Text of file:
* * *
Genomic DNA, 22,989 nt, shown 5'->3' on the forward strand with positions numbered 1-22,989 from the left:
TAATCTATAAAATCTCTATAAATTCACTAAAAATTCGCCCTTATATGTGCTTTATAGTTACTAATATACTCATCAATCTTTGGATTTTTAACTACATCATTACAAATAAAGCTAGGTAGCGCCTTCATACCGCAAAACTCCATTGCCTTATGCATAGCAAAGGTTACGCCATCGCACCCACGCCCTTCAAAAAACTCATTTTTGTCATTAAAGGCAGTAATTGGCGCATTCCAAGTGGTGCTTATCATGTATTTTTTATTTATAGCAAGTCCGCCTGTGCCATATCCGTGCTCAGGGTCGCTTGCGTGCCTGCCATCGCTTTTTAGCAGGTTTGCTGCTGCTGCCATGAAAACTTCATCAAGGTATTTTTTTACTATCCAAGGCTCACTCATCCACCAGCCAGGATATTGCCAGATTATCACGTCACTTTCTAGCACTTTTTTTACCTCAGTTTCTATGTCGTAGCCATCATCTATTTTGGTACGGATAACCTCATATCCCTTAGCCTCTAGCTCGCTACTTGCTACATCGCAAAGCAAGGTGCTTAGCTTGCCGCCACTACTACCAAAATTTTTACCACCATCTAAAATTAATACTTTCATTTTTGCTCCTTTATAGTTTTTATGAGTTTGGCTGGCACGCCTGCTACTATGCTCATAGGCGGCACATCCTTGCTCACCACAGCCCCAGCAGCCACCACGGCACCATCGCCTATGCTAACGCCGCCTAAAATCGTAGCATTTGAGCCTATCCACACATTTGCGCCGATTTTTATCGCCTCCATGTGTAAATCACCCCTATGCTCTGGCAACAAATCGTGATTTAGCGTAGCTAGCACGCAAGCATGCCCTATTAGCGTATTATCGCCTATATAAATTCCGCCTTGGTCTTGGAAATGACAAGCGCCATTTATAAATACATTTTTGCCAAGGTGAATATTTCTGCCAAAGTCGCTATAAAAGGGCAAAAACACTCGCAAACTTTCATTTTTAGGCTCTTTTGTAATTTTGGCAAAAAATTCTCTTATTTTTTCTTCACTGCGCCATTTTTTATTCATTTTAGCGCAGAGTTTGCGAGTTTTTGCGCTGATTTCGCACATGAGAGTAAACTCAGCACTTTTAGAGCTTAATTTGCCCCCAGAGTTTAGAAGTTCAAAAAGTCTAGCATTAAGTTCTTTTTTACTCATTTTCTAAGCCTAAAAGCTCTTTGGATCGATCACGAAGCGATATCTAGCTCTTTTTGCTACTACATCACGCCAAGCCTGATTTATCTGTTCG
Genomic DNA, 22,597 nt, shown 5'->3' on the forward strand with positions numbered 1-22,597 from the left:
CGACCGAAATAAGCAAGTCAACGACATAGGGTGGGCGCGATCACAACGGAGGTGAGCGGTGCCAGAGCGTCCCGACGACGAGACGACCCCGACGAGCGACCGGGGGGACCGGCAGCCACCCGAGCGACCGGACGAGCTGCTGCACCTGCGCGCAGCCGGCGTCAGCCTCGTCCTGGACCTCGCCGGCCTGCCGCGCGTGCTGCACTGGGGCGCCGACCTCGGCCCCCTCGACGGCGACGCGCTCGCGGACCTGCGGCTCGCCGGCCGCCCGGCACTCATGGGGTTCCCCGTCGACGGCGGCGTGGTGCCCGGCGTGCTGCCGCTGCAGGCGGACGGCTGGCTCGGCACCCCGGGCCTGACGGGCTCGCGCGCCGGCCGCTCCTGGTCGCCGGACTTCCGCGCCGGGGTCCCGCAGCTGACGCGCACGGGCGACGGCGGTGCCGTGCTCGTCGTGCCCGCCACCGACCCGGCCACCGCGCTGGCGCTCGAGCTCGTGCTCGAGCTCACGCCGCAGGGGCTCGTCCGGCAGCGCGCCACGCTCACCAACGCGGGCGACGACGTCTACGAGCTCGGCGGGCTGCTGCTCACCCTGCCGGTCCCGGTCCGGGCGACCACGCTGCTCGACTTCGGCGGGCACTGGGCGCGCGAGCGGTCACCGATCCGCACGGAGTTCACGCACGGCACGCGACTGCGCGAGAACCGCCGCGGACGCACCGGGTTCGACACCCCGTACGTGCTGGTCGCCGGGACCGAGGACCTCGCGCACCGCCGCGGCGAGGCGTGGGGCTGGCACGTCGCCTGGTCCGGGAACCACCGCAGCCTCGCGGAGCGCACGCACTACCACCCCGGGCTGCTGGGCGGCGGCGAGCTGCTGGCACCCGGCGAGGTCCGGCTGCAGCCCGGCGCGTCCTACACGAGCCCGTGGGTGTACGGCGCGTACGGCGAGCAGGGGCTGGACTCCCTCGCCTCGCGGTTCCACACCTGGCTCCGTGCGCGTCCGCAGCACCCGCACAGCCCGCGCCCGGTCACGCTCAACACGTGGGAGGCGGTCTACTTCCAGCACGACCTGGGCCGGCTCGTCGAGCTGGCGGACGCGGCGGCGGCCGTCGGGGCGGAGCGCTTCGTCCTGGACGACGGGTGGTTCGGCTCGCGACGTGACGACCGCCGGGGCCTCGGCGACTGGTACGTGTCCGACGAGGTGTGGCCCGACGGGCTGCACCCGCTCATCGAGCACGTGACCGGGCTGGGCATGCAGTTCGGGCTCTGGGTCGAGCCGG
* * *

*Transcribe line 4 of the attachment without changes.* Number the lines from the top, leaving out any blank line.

CGACCGAAATAAGCAAGTCAACGACATAGGGTGGGCGCGATCACAACGGAGGTGAGCGGTGCCAGAGCGTCCCGACGACGAGACGACCCCGACGAGCGACCGGGGGGACCGGCAGCCACCCGAGCGACCGGACGAGCTGCTGCACCTGCGCGCAGCCGGCGTCAGCCTCGTCCTGGACCTCGCCGGCCTGCCGCGCGTGCTGCACTGGGGCGCCGACCTCGGCCCCCTCGACGGCGACGCGCTCGCGGACCTGCGGCTCGCCGGCCGCCCGGCACTCATGGGGTTCCCCGTCGACGGCGGCGTGGTGCCCGGCGTGCTGCCGCTGCAGGCGGACGGCTGGCTCGGCACCCCGGGCCTGACGGGCTCGCGCGCCGGCCGCTCCTGGTCGCCGGACTTCCGCGCCGGGGTCCCGCAGCTGACGCGCACGGGCGACGGCGGTGCCGTGCTCGTCGTGCCCGCCACCGACCCGGCCACCGCGCTGGCGCTCGAGCTCGTGCTCGAGCTCACGCCGCAGGGGCTCGTCCGGCAGCGCGCCACGCTCACCAACGCGGGCGACGACGTCTACGAGCTCGGCGGGCTGCTGCTCACCCTGCCGGTCCCGGTCCGGGCGACCACGCTGCTCGACTTCGGCGGGCACTGGGCGCGCGAGCGGTCACCGATCCGCACGGAGTTCACGCACGGCACGCGACTGCGCGAGAACCGCCGCGGACGCACCGGGTTCGACACCCCGTACGTGCTGGTCGCCGGGACCGAGGACCTCGCGCACCGCCGCGGCGAGGCGTGGGGCTGGCACGTCGCCTGGTCCGGGAACCACCGCAGCCTCGCGGAGCGCACGCACTACCACCCCGGGCTGCTGGGCGGCGGCGAGCTGCTGGCACCCGGCGAGGTCCGGCTGCAGCCCGGCGCGTCCTACACGAGCCCGTGGGTGTACGGCGCGTACGGCGAGCAGGGGCTGGACTCCCTCGCCTCGCGGTTCCACACCTGGCTCCGTGCGCGTCCGCAGCACCCGCACAGCCCGCGCCCGGTCACGCTCAACACGTGGGAGGCGGTCTACTTCCAGCACGACCTGGGCCGGCTCGTCGAGCTGGCGGACGCGGCGGCGGCCGTCGGGGCGGAGCGCTTCGTCCTGGACGACGGGTGGTTCGGCTCGCGACGTGACGACCGCCGGGGCCTCGGCGACTGGTACGTGTCCGACGAGGTGTGGCCCGACGGGCTGCACCCGCTCATCGAGCACGTGACCGGGCTGGGCATGCAGTTCGGGCTCTGGGTCGAGCCGG